Further, as discussed above, substantial risk of physical or mental abnormalities in a child would be enough to abort a foetus and it would don’t be necessary that such physical and mental abnormalities render him seriously handicapped. 

Injury to mental health – interpretation 

The bill has amended the interpretation of ‘injury to mental health’ to some extent in so far as unmarried woman are concerned and has also distinguished between what would be ‘injury to mental health’ of a woman whose pregnancy length in not more than twenty weeks and a woman whose pregnancy length ranges between twenty to twenty four weeks. 

  1. A woman whose pregnancy length is not more than twenty weeks can get her foetus aborted citing the risk of injury to mental health, where-
    • Any pregnancy occurs as a result of failure of any device or method used by any woman or her partner for the purpose of limiting the number of children or preventing pregnancy, the anguish caused by such pregnancy may be presumed to constitute a grave injury to the mental health of the pregnant woman. 

Abortion for unmarried women – This provision aims at removing the obstacles that single unmarried woman face under the act. As per the bill even single women can get their foetus aborted in case of failure of protection devises/methods if the pregnancy length is not more than twenty weeks. As per the act, an unmarried woman could abort her foetus only if there was a risk to her physical health or mental health (excluding the trauma caused due to unwanted pregnancy) or a risk that the child born out of such pregnancy would have abnormalities that render him seriously handicapped. The bill, if it is approved, will definitely be a stepping stone in removing the stigma associated with pre-marriage pregnancy in our country and unmarried women will be able to get their foetus aborted if it is an unwanted pregnancy.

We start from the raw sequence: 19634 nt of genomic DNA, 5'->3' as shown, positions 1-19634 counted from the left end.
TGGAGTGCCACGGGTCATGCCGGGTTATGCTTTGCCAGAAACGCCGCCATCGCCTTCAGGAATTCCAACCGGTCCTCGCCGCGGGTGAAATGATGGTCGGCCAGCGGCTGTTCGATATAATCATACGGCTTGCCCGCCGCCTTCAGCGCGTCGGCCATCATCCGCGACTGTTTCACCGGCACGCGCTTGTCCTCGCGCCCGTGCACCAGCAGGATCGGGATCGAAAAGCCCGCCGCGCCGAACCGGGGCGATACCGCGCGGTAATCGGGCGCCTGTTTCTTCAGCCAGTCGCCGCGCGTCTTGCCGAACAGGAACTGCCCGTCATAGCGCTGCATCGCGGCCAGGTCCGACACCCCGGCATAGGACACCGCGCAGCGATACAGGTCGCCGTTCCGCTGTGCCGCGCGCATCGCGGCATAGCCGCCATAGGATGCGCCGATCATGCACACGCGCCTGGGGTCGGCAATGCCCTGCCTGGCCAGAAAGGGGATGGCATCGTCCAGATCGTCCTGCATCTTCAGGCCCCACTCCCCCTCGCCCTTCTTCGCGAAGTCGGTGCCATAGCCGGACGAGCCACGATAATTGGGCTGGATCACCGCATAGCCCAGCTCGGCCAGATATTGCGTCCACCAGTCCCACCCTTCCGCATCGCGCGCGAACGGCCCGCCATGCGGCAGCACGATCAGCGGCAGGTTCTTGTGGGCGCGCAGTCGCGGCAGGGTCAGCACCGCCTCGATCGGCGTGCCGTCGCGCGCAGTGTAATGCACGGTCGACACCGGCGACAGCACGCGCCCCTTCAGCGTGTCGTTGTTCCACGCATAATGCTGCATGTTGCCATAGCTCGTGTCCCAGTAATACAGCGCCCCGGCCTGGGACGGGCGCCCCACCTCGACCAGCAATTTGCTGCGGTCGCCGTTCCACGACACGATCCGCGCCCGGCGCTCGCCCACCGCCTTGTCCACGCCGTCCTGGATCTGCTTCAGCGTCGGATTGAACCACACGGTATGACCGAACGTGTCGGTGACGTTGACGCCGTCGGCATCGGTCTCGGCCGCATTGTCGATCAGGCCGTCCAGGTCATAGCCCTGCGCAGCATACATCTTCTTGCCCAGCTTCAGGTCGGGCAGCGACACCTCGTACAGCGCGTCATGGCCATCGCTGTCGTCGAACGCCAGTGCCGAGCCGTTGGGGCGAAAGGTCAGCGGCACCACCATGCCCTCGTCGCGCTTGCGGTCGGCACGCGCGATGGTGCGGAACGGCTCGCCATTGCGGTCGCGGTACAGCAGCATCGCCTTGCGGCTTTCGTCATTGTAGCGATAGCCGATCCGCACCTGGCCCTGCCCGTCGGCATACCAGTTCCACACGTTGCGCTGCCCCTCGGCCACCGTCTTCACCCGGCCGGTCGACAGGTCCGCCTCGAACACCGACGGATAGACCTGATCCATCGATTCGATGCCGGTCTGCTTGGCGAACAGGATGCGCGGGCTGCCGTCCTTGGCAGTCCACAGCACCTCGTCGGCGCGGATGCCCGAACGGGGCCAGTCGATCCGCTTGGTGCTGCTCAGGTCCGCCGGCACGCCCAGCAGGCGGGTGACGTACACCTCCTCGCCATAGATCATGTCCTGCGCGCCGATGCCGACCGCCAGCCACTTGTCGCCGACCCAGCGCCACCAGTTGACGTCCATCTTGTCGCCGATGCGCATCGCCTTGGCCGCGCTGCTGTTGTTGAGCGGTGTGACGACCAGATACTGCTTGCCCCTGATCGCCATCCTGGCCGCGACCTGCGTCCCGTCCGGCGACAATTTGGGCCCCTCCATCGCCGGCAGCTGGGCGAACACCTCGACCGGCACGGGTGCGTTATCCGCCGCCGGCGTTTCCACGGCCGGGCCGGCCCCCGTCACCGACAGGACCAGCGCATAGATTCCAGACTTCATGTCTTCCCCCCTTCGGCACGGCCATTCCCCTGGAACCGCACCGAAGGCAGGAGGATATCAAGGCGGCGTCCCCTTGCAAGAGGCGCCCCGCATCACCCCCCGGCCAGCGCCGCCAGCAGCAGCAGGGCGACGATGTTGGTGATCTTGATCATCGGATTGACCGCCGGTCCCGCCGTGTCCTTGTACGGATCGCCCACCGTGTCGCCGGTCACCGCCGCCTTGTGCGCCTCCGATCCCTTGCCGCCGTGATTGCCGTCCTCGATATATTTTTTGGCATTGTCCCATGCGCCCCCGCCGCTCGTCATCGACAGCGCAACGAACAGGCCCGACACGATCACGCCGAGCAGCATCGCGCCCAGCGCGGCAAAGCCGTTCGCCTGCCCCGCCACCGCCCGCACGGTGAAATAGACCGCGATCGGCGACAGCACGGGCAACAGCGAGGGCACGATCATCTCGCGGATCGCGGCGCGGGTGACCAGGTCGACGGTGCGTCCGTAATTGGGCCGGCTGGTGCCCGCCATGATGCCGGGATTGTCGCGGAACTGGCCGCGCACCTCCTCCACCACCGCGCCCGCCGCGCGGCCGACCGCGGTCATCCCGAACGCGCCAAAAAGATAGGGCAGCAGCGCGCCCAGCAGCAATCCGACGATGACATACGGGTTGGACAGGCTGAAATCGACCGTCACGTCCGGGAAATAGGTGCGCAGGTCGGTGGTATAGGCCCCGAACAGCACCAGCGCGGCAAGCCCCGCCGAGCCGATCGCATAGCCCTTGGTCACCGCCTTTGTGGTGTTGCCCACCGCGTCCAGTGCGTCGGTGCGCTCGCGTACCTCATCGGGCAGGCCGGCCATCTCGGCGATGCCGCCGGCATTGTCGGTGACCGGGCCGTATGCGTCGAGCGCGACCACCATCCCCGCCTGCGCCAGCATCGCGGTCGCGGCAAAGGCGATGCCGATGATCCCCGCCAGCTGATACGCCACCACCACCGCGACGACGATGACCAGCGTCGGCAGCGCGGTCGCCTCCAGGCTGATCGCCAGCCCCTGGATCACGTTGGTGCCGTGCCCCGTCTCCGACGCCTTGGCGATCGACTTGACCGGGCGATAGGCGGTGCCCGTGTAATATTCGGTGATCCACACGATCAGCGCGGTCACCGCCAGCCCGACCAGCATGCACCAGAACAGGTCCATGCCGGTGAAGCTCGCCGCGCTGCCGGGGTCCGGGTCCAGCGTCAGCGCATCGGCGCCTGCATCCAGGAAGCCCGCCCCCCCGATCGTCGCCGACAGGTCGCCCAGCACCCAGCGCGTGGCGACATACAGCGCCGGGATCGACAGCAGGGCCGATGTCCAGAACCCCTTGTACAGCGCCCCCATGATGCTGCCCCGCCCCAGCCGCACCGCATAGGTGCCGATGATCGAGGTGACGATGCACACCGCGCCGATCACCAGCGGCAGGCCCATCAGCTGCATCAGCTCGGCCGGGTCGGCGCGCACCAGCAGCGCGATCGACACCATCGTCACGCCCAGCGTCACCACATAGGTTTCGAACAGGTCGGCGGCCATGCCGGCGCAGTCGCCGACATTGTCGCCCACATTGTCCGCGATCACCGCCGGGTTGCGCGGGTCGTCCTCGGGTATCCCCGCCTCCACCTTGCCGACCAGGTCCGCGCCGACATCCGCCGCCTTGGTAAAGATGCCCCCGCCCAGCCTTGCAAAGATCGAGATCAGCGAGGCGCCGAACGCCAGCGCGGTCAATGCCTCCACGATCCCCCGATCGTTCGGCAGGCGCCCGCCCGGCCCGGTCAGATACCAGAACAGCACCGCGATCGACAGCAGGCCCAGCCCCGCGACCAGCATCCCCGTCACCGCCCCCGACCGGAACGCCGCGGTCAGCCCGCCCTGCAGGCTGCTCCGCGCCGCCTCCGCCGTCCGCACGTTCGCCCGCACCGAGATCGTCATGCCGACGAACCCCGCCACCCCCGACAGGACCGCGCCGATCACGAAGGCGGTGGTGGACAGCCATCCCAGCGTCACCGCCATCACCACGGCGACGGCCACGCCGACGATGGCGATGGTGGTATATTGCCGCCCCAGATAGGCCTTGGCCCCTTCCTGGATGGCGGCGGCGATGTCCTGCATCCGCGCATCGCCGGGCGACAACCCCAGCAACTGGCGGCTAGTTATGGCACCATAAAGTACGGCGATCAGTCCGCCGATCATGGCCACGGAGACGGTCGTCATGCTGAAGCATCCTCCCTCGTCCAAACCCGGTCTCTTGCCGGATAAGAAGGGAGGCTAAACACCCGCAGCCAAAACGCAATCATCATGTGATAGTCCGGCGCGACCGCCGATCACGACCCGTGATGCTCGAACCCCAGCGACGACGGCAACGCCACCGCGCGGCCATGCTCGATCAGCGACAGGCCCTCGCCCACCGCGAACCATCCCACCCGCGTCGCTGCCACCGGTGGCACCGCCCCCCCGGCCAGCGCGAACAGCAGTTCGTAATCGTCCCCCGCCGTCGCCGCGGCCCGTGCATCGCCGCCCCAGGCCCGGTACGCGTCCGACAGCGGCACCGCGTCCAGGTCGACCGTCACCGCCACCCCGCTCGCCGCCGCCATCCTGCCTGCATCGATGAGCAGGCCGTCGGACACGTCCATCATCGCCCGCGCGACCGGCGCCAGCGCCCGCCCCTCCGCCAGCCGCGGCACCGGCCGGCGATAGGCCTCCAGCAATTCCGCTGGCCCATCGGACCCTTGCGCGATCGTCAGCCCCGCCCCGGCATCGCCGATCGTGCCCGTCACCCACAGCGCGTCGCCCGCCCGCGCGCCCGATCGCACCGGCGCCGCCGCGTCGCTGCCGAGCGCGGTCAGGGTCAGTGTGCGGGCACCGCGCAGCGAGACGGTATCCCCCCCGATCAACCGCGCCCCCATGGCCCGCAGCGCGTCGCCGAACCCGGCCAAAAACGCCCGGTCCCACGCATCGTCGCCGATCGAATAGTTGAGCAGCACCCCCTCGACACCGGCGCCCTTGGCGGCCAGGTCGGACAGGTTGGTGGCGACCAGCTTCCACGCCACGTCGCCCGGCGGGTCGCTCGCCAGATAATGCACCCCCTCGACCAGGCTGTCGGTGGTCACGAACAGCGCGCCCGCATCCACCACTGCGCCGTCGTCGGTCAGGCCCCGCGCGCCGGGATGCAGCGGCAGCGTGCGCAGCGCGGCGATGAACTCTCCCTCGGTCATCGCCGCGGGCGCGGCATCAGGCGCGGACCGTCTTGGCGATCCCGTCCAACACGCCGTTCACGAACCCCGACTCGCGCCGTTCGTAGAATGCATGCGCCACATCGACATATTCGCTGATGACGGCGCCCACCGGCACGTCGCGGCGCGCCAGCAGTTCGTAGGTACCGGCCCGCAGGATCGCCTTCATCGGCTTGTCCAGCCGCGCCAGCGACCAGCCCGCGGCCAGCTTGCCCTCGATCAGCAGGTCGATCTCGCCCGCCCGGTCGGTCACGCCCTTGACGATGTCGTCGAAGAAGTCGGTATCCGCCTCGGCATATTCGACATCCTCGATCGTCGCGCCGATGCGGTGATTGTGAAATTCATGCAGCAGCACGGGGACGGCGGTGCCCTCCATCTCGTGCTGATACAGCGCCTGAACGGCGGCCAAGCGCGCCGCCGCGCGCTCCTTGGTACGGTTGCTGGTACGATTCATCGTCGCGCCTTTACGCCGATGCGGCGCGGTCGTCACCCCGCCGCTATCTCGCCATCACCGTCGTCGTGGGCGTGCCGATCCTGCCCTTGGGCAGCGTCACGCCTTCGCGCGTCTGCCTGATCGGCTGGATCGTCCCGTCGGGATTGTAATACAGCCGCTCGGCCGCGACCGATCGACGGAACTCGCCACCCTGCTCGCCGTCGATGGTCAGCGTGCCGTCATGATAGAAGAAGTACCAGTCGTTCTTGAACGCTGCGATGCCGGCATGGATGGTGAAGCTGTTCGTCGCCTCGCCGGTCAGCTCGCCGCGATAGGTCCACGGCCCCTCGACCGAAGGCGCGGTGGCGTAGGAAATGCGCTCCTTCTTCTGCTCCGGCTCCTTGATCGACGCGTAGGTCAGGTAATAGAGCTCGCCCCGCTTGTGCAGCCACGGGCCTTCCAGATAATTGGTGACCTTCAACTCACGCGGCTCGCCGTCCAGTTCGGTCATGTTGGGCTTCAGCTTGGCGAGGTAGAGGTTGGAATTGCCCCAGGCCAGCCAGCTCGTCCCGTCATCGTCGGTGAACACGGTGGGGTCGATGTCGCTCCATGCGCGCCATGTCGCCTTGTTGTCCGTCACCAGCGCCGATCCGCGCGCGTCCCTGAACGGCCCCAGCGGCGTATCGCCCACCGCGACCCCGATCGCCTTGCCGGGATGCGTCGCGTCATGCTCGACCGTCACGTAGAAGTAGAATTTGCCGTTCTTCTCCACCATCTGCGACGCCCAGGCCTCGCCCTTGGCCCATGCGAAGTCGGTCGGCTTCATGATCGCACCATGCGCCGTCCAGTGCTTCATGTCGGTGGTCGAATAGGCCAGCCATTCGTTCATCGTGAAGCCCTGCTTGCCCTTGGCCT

• Any pregnancy is alleged by the pregnant woman to have been caused by rape, the anguish caused by the pregnancy shall be presumed to constitute a grave injury to the mental health of the pregnant woman. 
  1. A woman whose pregnancy length ranges between twenty to twenty four weeks can get her foetus aborted citing a risk of injury to mental health only if the pregnancy is alleged to have been caused by rape. 

It is therefore, clear that once a pregnant lady  (whether married or unmarried) crosses the pregnancy length of twenty weeks, the aforesaid reason i.e. failure of protection measures is no longer available for her to get her foetus aborted. 

When pregnancy length is more than twenty four weeks

The bill provides an exception for termination of pregnancy of a woman whose pregnancy length exceeds twenty four weeks if such termination is necessitated by the diagnosis of any of the substantial foetal abnormalities diagnosed by a Medical Board. 

Protection of privacy of a woman 

The bill provides that a registered medical practitioner shall not reveal the name and other particulars of a woman whose pregnancy has been terminated. The medical practitioner can only reveal it to a person authorised by law. 

If any medical practitioner reveals the name, details etc, he/she will be punishable with imprisonment which may extend to one year, or with fine, or with both. 

This provision is indeed a welcome provision to protect personal life of a person and save it from societal judgments. 

Conclusion

The bill, indeed, is a step ahead in promoting abortion rights and removing the social stigma attached with abortion of foetus by single woman, at the same time making woman’s right to privacy an important deal. 

The bill, if approved, will surely bring positive changes in the society. We shall keep you posted about the same.